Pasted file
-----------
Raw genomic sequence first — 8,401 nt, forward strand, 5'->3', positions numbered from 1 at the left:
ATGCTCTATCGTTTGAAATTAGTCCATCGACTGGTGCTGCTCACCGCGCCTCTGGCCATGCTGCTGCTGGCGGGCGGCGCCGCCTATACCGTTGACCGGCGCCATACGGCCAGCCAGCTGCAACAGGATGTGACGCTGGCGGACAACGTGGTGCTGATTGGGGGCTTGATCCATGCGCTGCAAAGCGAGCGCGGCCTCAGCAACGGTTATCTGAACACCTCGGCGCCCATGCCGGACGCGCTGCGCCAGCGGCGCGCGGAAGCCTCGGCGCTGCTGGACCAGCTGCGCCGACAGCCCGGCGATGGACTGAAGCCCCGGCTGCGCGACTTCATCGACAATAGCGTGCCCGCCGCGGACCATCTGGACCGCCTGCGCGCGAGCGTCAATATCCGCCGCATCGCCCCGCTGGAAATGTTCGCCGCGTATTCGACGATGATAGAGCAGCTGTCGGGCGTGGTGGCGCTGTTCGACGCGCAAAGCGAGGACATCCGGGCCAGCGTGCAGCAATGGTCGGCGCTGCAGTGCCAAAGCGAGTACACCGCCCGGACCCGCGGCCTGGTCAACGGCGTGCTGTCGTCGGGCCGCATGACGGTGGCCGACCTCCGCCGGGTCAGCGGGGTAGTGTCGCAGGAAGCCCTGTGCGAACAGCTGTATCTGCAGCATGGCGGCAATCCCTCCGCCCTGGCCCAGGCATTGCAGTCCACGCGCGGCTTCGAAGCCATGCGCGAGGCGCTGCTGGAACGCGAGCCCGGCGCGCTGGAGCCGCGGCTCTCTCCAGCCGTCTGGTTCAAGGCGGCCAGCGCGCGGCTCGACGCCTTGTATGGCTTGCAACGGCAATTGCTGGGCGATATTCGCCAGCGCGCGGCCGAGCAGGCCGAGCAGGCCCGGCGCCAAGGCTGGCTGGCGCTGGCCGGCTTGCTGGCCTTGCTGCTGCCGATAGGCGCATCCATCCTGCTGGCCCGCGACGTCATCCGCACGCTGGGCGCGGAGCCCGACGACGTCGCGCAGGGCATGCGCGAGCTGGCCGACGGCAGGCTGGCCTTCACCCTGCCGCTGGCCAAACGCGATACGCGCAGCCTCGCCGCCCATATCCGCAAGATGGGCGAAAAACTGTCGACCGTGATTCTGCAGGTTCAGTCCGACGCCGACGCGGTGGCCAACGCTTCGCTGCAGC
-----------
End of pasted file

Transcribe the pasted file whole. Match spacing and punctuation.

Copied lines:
Raw genomic sequence first — 8,401 nt, forward strand, 5'->3', positions numbered from 1 at the left:
ATGCTCTATCGTTTGAAATTAGTCCATCGACTGGTGCTGCTCACCGCGCCTCTGGCCATGCTGCTGCTGGCGGGCGGCGCCGCCTATACCGTTGACCGGCGCCATACGGCCAGCCAGCTGCAACAGGATGTGACGCTGGCGGACAACGTGGTGCTGATTGGGGGCTTGATCCATGCGCTGCAAAGCGAGCGCGGCCTCAGCAACGGTTATCTGAACACCTCGGCGCCCATGCCGGACGCGCTGCGCCAGCGGCGCGCGGAAGCCTCGGCGCTGCTGGACCAGCTGCGCCGACAGCCCGGCGATGGACTGAAGCCCCGGCTGCGCGACTTCATCGACAATAGCGTGCCCGCCGCGGACCATCTGGACCGCCTGCGCGCGAGCGTCAATATCCGCCGCATCGCCCCGCTGGAAATGTTCGCCGCGTATTCGACGATGATAGAGCAGCTGTCGGGCGTGGTGGCGCTGTTCGACGCGCAAAGCGAGGACATCCGGGCCAGCGTGCAGCAATGGTCGGCGCTGCAGTGCCAAAGCGAGTACACCGCCCGGACCCGCGGCCTGGTCAACGGCGTGCTGTCGTCGGGCCGCATGACGGTGGCCGACCTCCGCCGGGTCAGCGGGGTAGTGTCGCAGGAAGCCCTGTGCGAACAGCTGTATCTGCAGCATGGCGGCAATCCCTCCGCCCTGGCCCAGGCATTGCAGTCCACGCGCGGCTTCGAAGCCATGCGCGAGGCGCTGCTGGAACGCGAGCCCGGCGCGCTGGAGCCGCGGCTCTCTCCAGCCGTCTGGTTCAAGGCGGCCAGCGCGCGGCTCGACGCCTTGTATGGCTTGCAACGGCAATTGCTGGGCGATATTCGCCAGCGCGCGGCCGAGCAGGCCGAGCAGGCCCGGCGCCAAGGCTGGCTGGCGCTGGCCGGCTTGCTGGCCTTGCTGCTGCCGATAGGCGCATCCATCCTGCTGGCCCGCGACGTCATCCGCACGCTGGGCGCGGAGCCCGACGACGTCGCGCAGGGCATGCGCGAGCTGGCCGACGGCAGGCTGGCCTTCACCCTGCCGCTGGCCAAACGCGATACGCGCAGCCTCGCCGCCCATATCCGCAAGATGGGCGAAAAACTGTCGACCGTGATTCTGCAGGTTCAGTCCGACGCCGACGCGGTGGCCAACGCTTCGCTGCAGC